As witnesses we were truly convinced that we knew the truth about the dead. They were truly dead, and we often quoted Ecclesiastes 9:4-6, our favourite proof text on that topic, to prove the point. That text reads (just in case you've already forgotten it - smile), (from the NIV):
"Anyone who is among the living has hope[b]—even a live dog is better off than a dead lion!
For the living know that they will die, but the dead know nothing; they have no further reward, and even their name is forgotten."
We probably never thought much about the next bit, which in many versions can be used to argue against the concept of a resurrection, because the NWT uses Freddie's escape clause, as he translates the NIV's rendering of vs 6, which reads:
"Their love, their hate and their jealousy have long since vanished; never again will they have a part in anything that happens under the sun."
with an expression that uses an alternative meaning for the pertinent Hebrew word, so that it reads (at least in older versions of the NWT) -
"Also the love and their hate and their jealousy have already perished, and they have no portion anymore to time indefinite in anything that has to be done under the sun."
The Hebrew expression is 'owlam.' which can have these meanings (according to Strong's Concordance):
long duration, antiquity, futurity, for ever, ever, everlasting, evermore, perpetual, old, ancient, world
ancient time, long time (of past)
for ever, always
continuous existence, perpetual
everlasting, indefinite or unending future, eternity
So it become rather clear that its difficult to use the bible to solve ideological views of what the author of that document was implying when he wrote the words.
In an attempt to solve that dilemma, we could try to interrogate the author in some way. Who was he, when did he live, etc? That may give us some idea of what he meant.
We immediately run into a road block. The author is not named, the first verse simply stating, according to the NIV:
"The words of the Teacher,[a] son of David, king in Jerusalem":
the NWT chooses to use the word congregator,
The hebrew word is qoheleth, to which Strong's provides these meanings:
collector (of sentences), preacher, public speaker, speaker in an assembly, Qoheleth
The JWs ideological way of solving these problems, becomes clear when we go to the Aid book for information. In the entry for Eccleiastes, the first two paragraphs provides a barrage of information attempting to say the author must be Solomon, and therefore we are reading a traditional Hebrew view of death, so that it all fits neatly into the witness ideological box.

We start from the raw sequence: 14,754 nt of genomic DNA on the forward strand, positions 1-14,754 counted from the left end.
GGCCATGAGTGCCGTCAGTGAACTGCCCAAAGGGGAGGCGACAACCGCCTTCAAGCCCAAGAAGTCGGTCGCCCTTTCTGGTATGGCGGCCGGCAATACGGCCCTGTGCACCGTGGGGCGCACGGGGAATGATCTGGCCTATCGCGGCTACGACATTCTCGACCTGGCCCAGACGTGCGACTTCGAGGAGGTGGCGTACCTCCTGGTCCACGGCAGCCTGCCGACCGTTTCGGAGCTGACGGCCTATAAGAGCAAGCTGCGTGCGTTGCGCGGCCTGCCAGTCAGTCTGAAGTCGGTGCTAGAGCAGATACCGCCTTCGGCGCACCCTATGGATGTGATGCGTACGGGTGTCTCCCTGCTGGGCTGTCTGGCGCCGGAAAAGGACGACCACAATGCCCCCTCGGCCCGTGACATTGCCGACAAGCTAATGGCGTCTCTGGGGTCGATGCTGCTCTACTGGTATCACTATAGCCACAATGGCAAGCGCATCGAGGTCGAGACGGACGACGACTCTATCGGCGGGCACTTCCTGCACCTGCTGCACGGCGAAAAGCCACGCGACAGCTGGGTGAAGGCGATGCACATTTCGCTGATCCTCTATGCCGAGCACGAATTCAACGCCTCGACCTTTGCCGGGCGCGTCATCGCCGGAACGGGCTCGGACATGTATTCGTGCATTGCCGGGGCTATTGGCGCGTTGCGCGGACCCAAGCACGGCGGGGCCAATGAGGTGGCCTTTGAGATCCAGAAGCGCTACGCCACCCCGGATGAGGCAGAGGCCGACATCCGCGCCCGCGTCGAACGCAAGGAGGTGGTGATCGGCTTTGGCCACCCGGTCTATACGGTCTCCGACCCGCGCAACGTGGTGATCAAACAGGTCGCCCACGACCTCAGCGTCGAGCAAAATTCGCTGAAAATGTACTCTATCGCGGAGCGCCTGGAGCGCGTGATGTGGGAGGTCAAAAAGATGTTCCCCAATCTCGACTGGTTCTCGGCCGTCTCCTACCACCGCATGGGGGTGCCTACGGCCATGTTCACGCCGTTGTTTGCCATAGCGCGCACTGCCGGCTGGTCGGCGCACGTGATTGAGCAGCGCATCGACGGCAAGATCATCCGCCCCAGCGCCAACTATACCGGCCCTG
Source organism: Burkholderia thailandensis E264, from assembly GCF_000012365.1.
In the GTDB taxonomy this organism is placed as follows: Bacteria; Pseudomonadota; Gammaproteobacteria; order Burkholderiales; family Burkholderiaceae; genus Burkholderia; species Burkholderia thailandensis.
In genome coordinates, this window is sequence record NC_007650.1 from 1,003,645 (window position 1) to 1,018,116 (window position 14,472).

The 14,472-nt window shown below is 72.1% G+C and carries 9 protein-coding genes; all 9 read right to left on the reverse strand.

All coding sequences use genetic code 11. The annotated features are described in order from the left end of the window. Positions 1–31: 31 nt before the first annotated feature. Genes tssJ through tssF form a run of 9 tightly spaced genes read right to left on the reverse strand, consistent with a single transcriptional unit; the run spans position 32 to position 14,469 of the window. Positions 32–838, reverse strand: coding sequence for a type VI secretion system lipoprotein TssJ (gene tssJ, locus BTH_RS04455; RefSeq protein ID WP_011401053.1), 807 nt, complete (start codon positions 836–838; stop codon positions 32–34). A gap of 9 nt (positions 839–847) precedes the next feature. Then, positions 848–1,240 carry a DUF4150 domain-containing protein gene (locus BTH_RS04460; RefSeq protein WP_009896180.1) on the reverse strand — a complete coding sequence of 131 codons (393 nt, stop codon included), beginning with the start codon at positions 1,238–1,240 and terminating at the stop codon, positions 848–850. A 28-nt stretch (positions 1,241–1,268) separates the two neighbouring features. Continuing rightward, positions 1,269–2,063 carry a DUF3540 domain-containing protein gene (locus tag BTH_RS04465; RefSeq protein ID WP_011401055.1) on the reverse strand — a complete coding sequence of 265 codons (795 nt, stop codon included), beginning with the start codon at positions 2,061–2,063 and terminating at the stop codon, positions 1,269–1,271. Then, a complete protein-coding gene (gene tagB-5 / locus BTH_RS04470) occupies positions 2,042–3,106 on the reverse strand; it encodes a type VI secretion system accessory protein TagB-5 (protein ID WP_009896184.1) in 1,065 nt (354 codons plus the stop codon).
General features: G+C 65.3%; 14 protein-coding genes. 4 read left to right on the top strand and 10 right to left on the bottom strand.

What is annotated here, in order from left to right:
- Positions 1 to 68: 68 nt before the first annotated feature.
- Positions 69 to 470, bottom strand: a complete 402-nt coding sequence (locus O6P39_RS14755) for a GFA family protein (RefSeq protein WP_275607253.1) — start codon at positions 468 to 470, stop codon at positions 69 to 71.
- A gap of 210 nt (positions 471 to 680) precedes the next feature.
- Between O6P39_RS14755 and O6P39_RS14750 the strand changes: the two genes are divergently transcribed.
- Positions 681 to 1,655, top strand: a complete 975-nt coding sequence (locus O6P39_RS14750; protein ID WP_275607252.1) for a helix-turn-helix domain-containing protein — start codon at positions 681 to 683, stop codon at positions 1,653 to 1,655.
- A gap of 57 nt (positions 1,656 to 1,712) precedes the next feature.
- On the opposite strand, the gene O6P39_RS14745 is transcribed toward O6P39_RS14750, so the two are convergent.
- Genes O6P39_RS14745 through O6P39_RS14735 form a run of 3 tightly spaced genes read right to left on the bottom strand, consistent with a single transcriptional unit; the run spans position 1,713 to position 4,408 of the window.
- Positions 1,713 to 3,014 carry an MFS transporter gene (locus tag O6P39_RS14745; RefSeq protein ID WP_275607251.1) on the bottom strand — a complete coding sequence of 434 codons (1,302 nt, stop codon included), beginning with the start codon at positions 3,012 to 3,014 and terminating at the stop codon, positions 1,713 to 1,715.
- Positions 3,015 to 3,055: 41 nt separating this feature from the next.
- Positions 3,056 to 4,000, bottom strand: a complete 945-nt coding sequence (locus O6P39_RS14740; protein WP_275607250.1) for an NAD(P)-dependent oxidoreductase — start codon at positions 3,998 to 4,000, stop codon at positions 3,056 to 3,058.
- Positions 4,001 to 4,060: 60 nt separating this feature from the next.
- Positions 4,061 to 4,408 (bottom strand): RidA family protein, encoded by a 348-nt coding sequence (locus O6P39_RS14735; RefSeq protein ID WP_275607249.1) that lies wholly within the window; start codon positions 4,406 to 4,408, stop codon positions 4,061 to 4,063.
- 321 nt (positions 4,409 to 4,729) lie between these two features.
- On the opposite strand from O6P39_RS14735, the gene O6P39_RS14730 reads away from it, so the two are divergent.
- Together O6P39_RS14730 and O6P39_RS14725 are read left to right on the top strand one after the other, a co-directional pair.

However, a consensus of modern scholarship has a different view, I suggest that the Wikipedia entry probably portrays that contemporary consensus when it describes it this way:
"The book takes its name from the Greek ekklesiastes, a translation of the title by which the central figure refers to himself: Koheleth, meaning something like "one who convenes or addresses an assembly". According to rabbinic tradition, Ecclesiastes was written by Solomon in his old age. (An alternative tradition that "Hezekiah and his colleagues wrote Isaiah, Proverbs, the Song of Songs and Ecclesiastes" probably means simply that the book was edited under Hezekiah.)
Nevertheless, critical scholars have long rejected the idea of a pre-exilic origin. The presence of Persian loan-words and Aramaisms points to a date no earlier than about 450 BCE, while the latest possible date for its composition is 180 BCE, when another Jewish writer, Ben Sira, quotes from it. The dispute as to whether Ecclesiastes belongs to the Persian or the Hellenistic periods (i.e., the earlier or later part of this period) revolves around the degree of Hellenization (influence of Greek culture and thought) present in the book. Scholars arguing for a Persian date (c. 450–330 BCE) hold that there is a complete lack of Greek influence; those who argue for a Hellenistic date (c. 330–180 BCE) argue that it shows internal evidence of Greek thought and social setting."
We can appreciate that we need some other way to identify what early Christians expected when they died? So that's for the next post: